1953 19.5
1954 18.8
1955 19.5
1956 19.1
1957 18.1
1958 17.9
1959 16.1
1960 15.1
1961 13.3
1962 11.9
1963 11.7
1964 10.5
1965 10.0
1966 9.4
1967 8.5
1968 8.7
1969 8.2
1970 8.6
1971 8.5
1972 9.4
1973 9.6
1974 10.2
1975 10.2
1976 10.7
1977 10.1
1978 9.7
1979 10.4
1980 9.6
1981 9.7
1982 10.2
1983 10.2
1984 9.1
1985 8.0
1986 6.9
1987 6.0
1988 5.7
1989 4.8
1990 4.1
1991 3.7
1992 3.2
1993 2.7
1994 2.5
1995 1.2
1996 1.1
1997 0.9
1998 0.5
1999 0.0
2000 0.3
2001 0.1
2002 -0.1
2003 -0.4
2004 -0.2
2005 -0.1
2006 0.1
2007 0.3
2008 0.9
2009 0.9
2010 0.9
2011 census - population 38,538,447
Possibly. Wouldn't much of it depend upon economic growth? If no WW2, then no communism? If so, would industry have grown and agricultural remain strong? Would emigration have been minimal?
 
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Futurist

Ad Honoris
May 2014
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SoCal
#24
Scandanavia is known as the happiest place on earth though which is an attraction most places don't have. There's also a much smaller original population. Sweden has 10 million people, Poland's got about 40 million. Per wikipedia the largest immigration community are Syrians (who immigrated due to an obvious specific reason) and there's less than 200,000. The second largest group are Fins a country that has less people than Sweden, and whom has Swedish as an official language. Swedes of foreign ancestry are a quarter of the population but a quarter of Sweden's population is a tiny fraction of most other countries.

Ironically one of the largest immigrant communities in Sweden appears to be Poles.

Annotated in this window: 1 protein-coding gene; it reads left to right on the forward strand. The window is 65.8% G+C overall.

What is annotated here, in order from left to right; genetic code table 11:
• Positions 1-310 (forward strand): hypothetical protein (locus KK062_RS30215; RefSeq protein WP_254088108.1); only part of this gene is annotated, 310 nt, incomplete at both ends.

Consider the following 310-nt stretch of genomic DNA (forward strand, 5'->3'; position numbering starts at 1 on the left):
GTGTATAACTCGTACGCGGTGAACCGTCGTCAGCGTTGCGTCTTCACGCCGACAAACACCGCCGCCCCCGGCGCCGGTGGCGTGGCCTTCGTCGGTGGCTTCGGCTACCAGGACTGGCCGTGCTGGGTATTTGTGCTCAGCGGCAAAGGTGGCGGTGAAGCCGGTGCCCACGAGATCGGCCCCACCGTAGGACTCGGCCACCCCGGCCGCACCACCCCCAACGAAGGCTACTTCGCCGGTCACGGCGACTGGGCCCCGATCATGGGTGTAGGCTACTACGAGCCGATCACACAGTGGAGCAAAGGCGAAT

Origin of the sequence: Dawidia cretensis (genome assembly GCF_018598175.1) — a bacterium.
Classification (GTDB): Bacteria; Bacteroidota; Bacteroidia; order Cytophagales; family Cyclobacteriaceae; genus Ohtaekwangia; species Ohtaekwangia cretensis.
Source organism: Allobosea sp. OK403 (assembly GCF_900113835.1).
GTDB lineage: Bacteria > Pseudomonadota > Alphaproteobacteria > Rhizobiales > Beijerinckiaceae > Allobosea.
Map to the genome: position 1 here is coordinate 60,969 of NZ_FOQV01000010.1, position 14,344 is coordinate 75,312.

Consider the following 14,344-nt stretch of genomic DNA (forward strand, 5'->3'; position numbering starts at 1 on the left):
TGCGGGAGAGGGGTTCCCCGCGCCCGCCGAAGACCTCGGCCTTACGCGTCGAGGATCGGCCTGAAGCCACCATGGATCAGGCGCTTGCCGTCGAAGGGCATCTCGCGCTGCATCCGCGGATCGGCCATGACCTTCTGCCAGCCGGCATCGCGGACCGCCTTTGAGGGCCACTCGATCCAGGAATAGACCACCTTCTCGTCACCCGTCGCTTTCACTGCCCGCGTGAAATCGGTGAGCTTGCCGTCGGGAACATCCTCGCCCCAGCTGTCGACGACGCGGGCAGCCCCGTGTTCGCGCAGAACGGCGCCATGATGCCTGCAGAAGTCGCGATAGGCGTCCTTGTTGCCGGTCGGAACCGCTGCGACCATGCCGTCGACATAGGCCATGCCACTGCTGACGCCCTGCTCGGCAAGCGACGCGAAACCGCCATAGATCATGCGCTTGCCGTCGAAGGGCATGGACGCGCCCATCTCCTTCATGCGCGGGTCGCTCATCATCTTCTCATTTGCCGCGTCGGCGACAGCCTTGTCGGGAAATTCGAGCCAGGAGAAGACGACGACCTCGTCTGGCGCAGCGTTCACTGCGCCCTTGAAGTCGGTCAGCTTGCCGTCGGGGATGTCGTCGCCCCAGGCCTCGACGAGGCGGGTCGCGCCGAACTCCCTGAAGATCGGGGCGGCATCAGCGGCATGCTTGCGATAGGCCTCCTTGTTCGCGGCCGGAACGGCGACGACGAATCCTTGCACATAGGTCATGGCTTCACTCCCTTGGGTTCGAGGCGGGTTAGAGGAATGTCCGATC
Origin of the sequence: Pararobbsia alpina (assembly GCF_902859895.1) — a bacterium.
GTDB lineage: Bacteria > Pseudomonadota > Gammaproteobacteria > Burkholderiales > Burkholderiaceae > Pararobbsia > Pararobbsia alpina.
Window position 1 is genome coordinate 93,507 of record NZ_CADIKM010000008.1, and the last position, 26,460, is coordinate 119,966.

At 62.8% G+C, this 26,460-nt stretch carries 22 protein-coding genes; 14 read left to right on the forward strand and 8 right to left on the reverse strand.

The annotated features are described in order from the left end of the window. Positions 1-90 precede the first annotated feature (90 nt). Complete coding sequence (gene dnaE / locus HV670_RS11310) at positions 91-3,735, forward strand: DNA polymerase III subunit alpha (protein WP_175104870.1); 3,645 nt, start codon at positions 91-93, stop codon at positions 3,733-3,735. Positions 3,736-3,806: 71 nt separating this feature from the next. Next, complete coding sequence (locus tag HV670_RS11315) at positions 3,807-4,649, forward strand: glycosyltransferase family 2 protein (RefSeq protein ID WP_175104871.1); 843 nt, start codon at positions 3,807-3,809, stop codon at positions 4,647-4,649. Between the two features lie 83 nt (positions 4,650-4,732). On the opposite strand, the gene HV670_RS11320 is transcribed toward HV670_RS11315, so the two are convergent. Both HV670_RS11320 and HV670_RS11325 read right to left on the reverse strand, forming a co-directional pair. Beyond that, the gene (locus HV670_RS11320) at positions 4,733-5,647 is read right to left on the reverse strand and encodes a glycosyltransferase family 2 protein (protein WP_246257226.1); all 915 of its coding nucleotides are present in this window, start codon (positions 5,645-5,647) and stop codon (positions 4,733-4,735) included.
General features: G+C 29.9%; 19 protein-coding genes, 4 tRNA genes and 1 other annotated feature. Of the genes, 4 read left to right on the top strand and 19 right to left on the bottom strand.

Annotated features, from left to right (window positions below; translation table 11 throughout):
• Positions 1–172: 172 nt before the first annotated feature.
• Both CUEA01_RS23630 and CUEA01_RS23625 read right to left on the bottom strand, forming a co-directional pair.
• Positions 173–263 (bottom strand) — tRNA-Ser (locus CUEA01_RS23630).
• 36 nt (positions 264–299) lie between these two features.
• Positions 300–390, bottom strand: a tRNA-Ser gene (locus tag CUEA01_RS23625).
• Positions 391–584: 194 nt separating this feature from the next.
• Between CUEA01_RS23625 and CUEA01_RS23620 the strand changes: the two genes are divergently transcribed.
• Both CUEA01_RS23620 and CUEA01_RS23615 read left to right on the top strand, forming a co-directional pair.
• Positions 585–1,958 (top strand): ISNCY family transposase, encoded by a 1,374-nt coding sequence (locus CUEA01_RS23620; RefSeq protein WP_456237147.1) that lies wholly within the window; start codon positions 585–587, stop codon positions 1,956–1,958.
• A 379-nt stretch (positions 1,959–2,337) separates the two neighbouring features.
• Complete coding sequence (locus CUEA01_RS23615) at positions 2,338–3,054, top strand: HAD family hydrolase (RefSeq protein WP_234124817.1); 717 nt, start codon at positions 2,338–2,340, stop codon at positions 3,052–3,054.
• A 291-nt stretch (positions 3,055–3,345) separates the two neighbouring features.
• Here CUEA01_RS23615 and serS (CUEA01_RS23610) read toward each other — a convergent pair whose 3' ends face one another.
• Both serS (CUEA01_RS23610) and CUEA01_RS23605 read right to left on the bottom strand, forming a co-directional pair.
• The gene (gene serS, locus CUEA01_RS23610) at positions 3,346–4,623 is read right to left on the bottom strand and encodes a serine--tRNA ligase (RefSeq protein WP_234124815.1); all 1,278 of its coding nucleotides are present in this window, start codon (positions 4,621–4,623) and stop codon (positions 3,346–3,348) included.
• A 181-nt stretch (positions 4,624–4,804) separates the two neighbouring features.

Did you ever look at the population projections for Sweden? They're not exactly pretty:

Muslim Population Growth in Europe





Granted, there might be a huge anti-immigration backlash in Sweden before that point in time, but even if so:



Sweden is still going to have a Muslim % comparable to the US's Black %.
 
#25
In 1600, France had 20 million people to the Commonwealth's near 8.
Wikipedia is not always the most reliable source. What sources do they use for this 8 million in the Commonwealth?

I will probably edit this article and insert 10-12 million for the Commonwealth instead (and provide sources to back it up).

The estimates for the Commonwealth in ca. 1580-1620 are solid because they are based on taxation of households. So the number of households is known from documents - all you need to is estimate the average number of people living in each household (and it has also been done based on existing data about the size of households in some villages/towns etc.).

PS:

The 8 million figure in Poland and Lithuania together would be fine but rather for year 1500, one century later it was more.

The Kingdom of Poland is listed as having 2.5 million people in 1500 but that Kingdom included much more territory than Poland.